OPINION: Your ancient Greek-Latin binomial for the day is hyperemesis gravidarium. HG for short. It’s a particularly extreme form or pregnancy sickness (or morning sickness). Brought to you today by Catherine, The Duchess of Cambridge, who was hospitalised yesterday with the condition.
Pregnancy sickness, and HG in particular, illustrates the complete absence of intelligent design in nature. It’s the kind of condition that even a vengeful and misogynistic deity would have trouble conceiving. HG, as you have probably read a dozen times today already causes severe vomiting and an inability to eat or take in fluids. As a result, dehydration, weight loss and their metabolic consequences can become life-threatening.
Before the advent of intravenous rehydration, an appreciable number of women with HG died. The most famous casualty until now: author Charlotte Brontë who died in 1855, four months pregnant after severe HG left her unable to take on food or water.
I am sure the former Kate Middleton is in capable hands at London’s King Edward VII Hospital, and I do hope she and the several million other women suffering from HG right now make as rapid a recovery as possible. As we are due to endure incessant Royal baby chatter and HG sympathy over the coming months, I thought I’d sneak in quickly with an important lesson that HG and pregnancy sickness illustrates about evolution.
What use is pregnancy sickness?
One might expect something as awful but common as morning sickness to have a damned good adaptive explanation. In fact, while many explanations have been put forward, the obvious ethical difficulty in doing experimental tests makes it hard to separate the good ideas from the bad.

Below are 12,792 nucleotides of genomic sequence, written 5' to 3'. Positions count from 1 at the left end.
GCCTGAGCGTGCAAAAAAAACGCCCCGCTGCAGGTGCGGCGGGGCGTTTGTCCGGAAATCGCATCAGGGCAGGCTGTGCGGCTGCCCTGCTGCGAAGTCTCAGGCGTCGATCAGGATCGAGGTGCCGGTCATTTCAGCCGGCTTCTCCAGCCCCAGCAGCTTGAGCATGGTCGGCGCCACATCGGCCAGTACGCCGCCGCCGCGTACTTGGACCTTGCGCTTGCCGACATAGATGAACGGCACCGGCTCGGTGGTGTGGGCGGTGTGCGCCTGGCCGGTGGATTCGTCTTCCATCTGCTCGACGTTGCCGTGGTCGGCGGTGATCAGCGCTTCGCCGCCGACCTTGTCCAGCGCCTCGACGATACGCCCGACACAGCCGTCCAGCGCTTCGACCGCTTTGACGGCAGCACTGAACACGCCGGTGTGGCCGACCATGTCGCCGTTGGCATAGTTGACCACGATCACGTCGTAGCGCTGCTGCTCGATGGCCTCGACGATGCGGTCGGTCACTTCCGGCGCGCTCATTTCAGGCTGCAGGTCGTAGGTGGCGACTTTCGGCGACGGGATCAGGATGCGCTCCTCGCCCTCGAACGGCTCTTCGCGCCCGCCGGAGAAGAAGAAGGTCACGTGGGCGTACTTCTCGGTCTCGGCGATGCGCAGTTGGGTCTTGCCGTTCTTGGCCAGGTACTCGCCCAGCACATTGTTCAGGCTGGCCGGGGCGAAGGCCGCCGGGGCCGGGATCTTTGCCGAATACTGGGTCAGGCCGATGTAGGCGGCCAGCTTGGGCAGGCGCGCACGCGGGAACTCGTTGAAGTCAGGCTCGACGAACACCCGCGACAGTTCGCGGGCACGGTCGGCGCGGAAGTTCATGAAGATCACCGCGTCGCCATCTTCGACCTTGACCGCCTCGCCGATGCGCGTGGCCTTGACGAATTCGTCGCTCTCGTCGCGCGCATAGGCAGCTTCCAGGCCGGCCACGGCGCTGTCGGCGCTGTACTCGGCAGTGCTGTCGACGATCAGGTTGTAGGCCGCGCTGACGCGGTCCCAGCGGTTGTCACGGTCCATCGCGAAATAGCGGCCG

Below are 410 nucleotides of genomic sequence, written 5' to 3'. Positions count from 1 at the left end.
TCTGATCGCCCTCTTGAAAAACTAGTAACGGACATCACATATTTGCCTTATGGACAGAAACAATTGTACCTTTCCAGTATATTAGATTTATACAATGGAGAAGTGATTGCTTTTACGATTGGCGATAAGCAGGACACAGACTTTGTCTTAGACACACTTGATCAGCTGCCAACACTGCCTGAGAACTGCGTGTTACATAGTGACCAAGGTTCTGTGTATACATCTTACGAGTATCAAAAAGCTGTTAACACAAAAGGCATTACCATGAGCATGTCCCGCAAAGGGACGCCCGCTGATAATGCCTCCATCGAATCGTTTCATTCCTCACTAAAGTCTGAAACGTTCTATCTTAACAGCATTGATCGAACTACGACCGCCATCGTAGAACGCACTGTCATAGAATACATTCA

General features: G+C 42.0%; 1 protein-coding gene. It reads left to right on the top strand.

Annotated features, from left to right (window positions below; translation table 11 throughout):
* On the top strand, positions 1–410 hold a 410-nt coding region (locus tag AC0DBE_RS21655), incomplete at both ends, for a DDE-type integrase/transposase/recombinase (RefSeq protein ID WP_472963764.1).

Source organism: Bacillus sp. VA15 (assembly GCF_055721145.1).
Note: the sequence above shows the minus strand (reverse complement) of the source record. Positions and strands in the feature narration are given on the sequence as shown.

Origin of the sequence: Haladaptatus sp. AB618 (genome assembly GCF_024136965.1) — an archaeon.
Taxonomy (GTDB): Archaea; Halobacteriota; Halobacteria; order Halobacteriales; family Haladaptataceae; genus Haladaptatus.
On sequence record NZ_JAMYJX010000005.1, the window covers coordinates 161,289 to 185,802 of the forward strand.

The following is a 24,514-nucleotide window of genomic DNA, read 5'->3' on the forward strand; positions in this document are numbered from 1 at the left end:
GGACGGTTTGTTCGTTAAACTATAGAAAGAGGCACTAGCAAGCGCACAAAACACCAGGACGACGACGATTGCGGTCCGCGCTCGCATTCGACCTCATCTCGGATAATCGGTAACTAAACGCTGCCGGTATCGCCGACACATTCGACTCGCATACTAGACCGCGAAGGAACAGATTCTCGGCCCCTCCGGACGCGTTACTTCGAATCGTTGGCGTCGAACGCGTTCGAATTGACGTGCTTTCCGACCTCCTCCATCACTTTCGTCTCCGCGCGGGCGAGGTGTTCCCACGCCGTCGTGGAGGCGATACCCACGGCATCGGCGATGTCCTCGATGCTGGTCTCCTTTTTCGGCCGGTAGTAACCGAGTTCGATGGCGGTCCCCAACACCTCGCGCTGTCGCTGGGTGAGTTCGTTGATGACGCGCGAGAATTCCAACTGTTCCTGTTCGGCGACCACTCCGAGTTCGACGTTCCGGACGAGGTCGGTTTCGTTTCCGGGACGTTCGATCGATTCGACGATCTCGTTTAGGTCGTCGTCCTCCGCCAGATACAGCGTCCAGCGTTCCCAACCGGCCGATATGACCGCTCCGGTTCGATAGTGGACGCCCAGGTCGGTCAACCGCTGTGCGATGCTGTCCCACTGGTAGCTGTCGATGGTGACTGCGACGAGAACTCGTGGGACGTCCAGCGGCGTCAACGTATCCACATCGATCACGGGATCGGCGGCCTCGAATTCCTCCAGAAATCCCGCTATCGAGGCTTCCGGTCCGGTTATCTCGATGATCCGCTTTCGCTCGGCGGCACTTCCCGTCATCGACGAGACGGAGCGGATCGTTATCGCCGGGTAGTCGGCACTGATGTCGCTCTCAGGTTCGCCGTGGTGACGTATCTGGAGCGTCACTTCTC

Morning sickness has long been explained as a way for mothers to avoid food poisoning that can devastate a growing foetus. If a woman is too nauseous to eat, and if the most dangerous foods revolt her, then she limits her chances of picking up dangerous bacteria like Listeria which cause food poisoning.
But pregnancy sickness might also be a manifestation of a simmering gestational battle between mother and foetus. Pregnancy takes a huge toll on a mother and uses up a large chunk of a mother’s reproductive lifespan. Given these costs, if a mother’s body detects signs that a foetus has little chance of thriving, her body will often spontaneously miscarry that foetus.
This rather ruthless piece of physiology happens well beneath a mother’s conscious awareness, often before the mother has any inkling she is pregnant. But it has evolved because it gives the mother a chance to get pregnant again soon with a foetus that has better prospects of thriving.
While a pregnant woman has an evolutionary interest in spontaneously aborting any foetus with poor prospects of growing into a healthy adult, the miscarried foetus loses everything. And so embryos and foetuses do all they can to avoid being miscarried.
Primate embryos long ago evolved the capacity to make Human Chorionic Gonadotrophin (hCG), a hormone that mimics the hormone mammalian mothers use to control pregnancy. The placenta – which is more a part of the foetus than it is a part of the mother – secretes hCG into the mother’s blood as a signal that the foetus is thriving and healthy. The more hCG, the less likely the mother’s body is to spontaneously abort the pregnancy.
So hCG can be thought of as a tool embryos and foetuses have evolved to manipulate their mothers into not aborting them. The genes a father passes to a foetus have everything to lose and nothing to gain if the mother miscarries. By this logic, it should be no surprise that paternal genes drive hCG signalling in the placenta. Dad’s genes are involved in begging mum not to miscarry the foetus.
But high levels of hCG also cause severe pregnancy sickness. If there is an upside to pregnancy sickness it is that healthy foetuses produce plenty of hCG, making them less vulnerable to spontaneous miscarriage. Twins also secrete more hCG, making mothers carrying twins more susceptible to pregnancy sickness and HG.
Which is why speculation that Kate is carrying twins has proliferated. But only 9% of women with HG – as opposed to 3% of women without it – bear twins. That makes the 16 to 1 odds on offer at Paddypower – firming from 28 to 1 overnight – for a royal pair of twins a tempting proposition.
Rob Brooks is a Professor of Evolutionary Biology at UNSW.
This opinion piece was first published in The Conversation.